Today I exchanged a few emails with the vet at the extension. Evidently disposal of the animal is included, but that's just tossing out in the landfill (admittedly, I have no problem with this, even though that probably makes me a heartless pet owner). If I chose to incinerate, it was an extra charge. When I mentioned that I didn't see landfill as an option, and why I chose it, she said she would reverse that charge, which I thought was very decent of her. I also thought it was very kind of her to answer my questions about my flock. I've been losing sleep over what I could be facing, and she helped put my mind at ease.
Essentially, LL is incredibly common in the chicken community. She used the term ubiquitous, which is such a lovely word, and not used frequently enough. Ubiquitous means that it's found everywhere- more than 90% of chickens have been exposed to it. She said that the only way to guarantee a flock is LL free is to have each chicken tested before having them join the group, and to be prepared for a lot of positives. Having them actually get the tumors and die is fairly rare. If a flock starts having a lot of losses, it's probably a good idea to cull the rest, but odds are, it won't go that route.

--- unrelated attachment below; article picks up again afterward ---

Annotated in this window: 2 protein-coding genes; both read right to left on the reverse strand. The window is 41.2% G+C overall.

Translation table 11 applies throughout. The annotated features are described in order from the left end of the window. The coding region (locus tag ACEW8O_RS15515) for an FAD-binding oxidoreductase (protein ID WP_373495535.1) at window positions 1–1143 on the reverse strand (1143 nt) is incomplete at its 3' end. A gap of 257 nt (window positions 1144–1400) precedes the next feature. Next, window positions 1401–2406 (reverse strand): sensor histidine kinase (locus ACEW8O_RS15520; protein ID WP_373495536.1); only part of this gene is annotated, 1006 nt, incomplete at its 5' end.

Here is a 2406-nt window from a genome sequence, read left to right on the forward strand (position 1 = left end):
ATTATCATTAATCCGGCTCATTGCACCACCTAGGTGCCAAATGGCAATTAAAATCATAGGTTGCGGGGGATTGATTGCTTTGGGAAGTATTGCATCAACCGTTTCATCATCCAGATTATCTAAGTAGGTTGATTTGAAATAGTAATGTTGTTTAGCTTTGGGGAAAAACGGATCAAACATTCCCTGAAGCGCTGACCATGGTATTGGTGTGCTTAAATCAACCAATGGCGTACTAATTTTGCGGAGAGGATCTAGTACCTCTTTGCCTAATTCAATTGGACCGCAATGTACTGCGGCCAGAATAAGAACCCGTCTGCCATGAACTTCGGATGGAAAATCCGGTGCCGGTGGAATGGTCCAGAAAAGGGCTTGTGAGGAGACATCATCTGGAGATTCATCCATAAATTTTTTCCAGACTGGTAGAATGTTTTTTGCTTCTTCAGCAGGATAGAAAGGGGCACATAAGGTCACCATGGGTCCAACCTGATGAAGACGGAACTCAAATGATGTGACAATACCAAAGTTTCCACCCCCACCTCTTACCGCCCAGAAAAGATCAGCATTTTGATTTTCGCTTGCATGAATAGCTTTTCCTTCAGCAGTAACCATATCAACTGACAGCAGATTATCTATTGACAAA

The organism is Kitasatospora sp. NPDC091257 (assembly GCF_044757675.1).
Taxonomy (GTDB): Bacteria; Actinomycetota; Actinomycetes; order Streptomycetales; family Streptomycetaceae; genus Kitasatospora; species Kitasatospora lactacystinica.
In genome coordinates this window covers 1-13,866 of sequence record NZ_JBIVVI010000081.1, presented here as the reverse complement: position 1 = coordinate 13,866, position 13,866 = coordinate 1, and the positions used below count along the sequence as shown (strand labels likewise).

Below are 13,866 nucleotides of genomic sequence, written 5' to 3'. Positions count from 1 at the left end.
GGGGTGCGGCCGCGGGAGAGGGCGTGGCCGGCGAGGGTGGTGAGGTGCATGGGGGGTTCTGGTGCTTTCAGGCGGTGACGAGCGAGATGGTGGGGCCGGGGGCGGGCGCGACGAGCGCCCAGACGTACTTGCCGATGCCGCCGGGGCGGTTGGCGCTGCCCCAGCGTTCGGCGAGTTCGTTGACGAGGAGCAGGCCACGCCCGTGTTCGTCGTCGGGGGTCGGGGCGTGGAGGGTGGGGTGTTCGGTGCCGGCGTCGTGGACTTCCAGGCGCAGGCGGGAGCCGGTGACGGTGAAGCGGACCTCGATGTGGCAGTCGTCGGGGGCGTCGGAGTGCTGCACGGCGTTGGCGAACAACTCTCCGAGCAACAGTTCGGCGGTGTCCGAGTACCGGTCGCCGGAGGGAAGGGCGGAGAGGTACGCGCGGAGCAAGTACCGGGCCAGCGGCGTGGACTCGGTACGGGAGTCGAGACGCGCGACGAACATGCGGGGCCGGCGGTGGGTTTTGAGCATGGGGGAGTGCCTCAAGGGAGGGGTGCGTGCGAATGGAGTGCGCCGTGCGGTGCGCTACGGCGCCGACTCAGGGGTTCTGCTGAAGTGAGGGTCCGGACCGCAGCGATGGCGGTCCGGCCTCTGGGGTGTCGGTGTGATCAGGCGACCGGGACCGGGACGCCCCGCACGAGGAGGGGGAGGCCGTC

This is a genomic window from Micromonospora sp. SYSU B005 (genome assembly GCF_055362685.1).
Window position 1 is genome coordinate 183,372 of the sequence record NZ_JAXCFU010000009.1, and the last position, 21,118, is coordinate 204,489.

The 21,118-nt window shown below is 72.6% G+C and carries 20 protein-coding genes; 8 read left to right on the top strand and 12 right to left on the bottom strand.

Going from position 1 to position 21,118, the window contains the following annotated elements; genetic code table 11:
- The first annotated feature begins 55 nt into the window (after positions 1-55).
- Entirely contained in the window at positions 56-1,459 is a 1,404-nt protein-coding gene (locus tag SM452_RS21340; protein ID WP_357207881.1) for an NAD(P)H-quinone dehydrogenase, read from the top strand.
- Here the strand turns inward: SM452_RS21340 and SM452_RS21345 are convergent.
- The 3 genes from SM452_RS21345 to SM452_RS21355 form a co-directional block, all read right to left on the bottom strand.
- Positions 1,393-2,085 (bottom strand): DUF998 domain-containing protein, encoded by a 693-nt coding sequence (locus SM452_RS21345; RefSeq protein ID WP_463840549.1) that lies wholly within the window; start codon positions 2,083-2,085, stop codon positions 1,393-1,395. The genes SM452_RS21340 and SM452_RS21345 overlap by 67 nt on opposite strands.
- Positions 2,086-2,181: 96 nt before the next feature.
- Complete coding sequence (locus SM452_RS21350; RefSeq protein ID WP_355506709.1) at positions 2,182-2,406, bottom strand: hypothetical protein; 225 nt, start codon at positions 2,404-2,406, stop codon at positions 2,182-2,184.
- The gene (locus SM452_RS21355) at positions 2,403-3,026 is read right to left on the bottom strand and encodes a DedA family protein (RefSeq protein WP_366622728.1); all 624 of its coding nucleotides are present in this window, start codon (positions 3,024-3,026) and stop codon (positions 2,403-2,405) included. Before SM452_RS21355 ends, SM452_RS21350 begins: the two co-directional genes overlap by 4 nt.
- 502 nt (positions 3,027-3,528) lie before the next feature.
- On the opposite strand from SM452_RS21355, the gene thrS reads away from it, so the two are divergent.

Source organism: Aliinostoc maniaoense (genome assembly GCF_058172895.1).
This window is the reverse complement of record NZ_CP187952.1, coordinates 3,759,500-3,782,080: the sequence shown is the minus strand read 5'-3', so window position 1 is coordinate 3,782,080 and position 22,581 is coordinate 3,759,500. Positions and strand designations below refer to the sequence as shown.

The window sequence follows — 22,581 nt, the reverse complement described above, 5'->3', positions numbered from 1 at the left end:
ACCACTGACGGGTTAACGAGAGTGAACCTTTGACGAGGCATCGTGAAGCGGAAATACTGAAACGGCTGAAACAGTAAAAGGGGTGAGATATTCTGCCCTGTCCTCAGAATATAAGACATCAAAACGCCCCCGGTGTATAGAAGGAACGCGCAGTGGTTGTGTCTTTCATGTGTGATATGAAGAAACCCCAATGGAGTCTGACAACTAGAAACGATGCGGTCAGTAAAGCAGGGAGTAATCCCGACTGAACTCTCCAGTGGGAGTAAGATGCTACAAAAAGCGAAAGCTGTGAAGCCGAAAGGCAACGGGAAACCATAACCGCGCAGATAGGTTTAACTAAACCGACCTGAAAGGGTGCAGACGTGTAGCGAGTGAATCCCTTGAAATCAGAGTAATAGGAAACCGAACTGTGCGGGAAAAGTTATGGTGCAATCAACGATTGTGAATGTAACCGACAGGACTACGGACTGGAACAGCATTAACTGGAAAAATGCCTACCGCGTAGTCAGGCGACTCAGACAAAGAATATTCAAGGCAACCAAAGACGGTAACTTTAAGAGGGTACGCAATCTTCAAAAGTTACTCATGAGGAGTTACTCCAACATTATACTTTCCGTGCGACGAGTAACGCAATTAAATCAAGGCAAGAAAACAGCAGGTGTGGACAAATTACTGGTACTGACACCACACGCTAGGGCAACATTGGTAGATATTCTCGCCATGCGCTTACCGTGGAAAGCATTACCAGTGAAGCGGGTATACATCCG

My plan is to keep the remaining six chickens separate for a few more months. If nobody else gets sick, I can basically relax. Yes, they are all exposed, but it sounds like it isn't that big of a deal most of the time.
I also have great news! My cream legbar is officially laying! I was pretty sure that she laid an egg yesterday. My lavender ameraucana eggs have had a particular shape to them (almost pear shaped), and always have some little calcium deposits, called "pimples" on the narrow end, and have a greenish tint. The egg I got yesterday was smoother, more oval shape, no pimples and appeared more blue. Today, I got one of each, so I have my answer!